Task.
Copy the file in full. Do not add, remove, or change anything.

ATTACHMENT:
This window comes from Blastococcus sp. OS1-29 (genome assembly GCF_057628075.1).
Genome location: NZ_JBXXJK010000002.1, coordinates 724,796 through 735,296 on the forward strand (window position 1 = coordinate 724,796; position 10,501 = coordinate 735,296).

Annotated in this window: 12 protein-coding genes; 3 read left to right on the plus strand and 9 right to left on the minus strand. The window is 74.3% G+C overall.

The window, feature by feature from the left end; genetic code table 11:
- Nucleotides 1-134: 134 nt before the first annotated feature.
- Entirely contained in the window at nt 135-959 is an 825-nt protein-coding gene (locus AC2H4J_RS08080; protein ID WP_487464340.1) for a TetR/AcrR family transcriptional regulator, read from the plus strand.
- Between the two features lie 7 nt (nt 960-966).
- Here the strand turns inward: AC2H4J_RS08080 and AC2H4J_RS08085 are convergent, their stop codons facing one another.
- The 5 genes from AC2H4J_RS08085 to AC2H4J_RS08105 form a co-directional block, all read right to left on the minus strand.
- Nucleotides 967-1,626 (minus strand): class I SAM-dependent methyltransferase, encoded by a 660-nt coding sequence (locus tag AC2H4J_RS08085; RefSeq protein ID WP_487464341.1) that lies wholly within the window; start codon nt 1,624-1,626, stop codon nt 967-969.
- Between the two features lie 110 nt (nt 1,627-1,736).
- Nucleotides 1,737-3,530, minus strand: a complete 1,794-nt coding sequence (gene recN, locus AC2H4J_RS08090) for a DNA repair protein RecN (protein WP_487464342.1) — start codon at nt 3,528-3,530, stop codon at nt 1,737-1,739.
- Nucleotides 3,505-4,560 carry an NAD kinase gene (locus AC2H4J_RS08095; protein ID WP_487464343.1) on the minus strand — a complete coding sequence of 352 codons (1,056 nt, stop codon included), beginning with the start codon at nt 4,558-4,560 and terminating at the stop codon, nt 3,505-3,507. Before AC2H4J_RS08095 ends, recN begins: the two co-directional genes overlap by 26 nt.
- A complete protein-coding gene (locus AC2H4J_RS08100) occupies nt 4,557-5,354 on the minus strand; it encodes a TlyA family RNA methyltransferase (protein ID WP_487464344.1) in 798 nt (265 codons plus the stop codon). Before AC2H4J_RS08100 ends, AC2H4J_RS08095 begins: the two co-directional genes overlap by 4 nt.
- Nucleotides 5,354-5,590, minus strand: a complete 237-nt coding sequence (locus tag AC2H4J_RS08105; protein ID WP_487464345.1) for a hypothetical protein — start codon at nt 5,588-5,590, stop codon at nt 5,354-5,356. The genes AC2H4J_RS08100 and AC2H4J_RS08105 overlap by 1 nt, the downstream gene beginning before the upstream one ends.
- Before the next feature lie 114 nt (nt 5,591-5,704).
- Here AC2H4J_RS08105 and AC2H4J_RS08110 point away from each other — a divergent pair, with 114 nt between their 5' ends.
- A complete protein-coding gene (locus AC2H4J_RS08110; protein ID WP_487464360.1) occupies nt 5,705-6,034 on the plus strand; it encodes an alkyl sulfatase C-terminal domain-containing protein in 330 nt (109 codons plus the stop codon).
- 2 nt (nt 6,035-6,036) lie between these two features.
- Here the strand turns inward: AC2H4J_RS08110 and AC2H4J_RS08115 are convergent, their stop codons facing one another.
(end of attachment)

This window comes from Blastococcus sp. OS1-29 (genome assembly GCF_057628075.1).
Genome location: NZ_JBXXJK010000002.1, coordinates 724,796 through 735,296 on the forward strand (window position 1 = coordinate 724,796; position 10,501 = coordinate 735,296).

Annotated in this window: 12 protein-coding genes; 3 read left to right on the plus strand and 9 right to left on the minus strand. The window is 74.3% G+C overall.

The window, feature by feature from the left end; genetic code table 11:
- Nucleotides 1-134: 134 nt before the first annotated feature.
- Entirely contained in the window at nt 135-959 is an 825-nt protein-coding gene (locus AC2H4J_RS08080; protein ID WP_487464340.1) for a TetR/AcrR family transcriptional regulator, read from the plus strand.
- Between the two features lie 7 nt (nt 960-966).
- Here the strand turns inward: AC2H4J_RS08080 and AC2H4J_RS08085 are convergent, their stop codons facing one another.
- The 5 genes from AC2H4J_RS08085 to AC2H4J_RS08105 form a co-directional block, all read right to left on the minus strand.
- Nucleotides 967-1,626 (minus strand): class I SAM-dependent methyltransferase, encoded by a 660-nt coding sequence (locus tag AC2H4J_RS08085; RefSeq protein ID WP_487464341.1) that lies wholly within the window; start codon nt 1,624-1,626, stop codon nt 967-969.
- Between the two features lie 110 nt (nt 1,627-1,736).
- Nucleotides 1,737-3,530, minus strand: a complete 1,794-nt coding sequence (gene recN, locus AC2H4J_RS08090) for a DNA repair protein RecN (protein WP_487464342.1) — start codon at nt 3,528-3,530, stop codon at nt 1,737-1,739.
- Nucleotides 3,505-4,560 carry an NAD kinase gene (locus AC2H4J_RS08095; protein ID WP_487464343.1) on the minus strand — a complete coding sequence of 352 codons (1,056 nt, stop codon included), beginning with the start codon at nt 4,558-4,560 and terminating at the stop codon, nt 3,505-3,507. Before AC2H4J_RS08095 ends, recN begins: the two co-directional genes overlap by 26 nt.
- A complete protein-coding gene (locus AC2H4J_RS08100) occupies nt 4,557-5,354 on the minus strand; it encodes a TlyA family RNA methyltransferase (protein ID WP_487464344.1) in 798 nt (265 codons plus the stop codon). Before AC2H4J_RS08100 ends, AC2H4J_RS08095 begins: the two co-directional genes overlap by 4 nt.
- Nucleotides 5,354-5,590, minus strand: a complete 237-nt coding sequence (locus tag AC2H4J_RS08105; protein ID WP_487464345.1) for a hypothetical protein — start codon at nt 5,588-5,590, stop codon at nt 5,354-5,356. The genes AC2H4J_RS08100 and AC2H4J_RS08105 overlap by 1 nt, the downstream gene beginning before the upstream one ends.
- Before the next feature lie 114 nt (nt 5,591-5,704).
- Here AC2H4J_RS08105 and AC2H4J_RS08110 point away from each other — a divergent pair, with 114 nt between their 5' ends.
- A complete protein-coding gene (locus AC2H4J_RS08110; protein ID WP_487464360.1) occupies nt 5,705-6,034 on the plus strand; it encodes an alkyl sulfatase C-terminal domain-containing protein in 330 nt (109 codons plus the stop codon).
- 2 nt (nt 6,035-6,036) lie between these two features.
- Here the strand turns inward: AC2H4J_RS08110 and AC2H4J_RS08115 are convergent, their stop codons facing one another.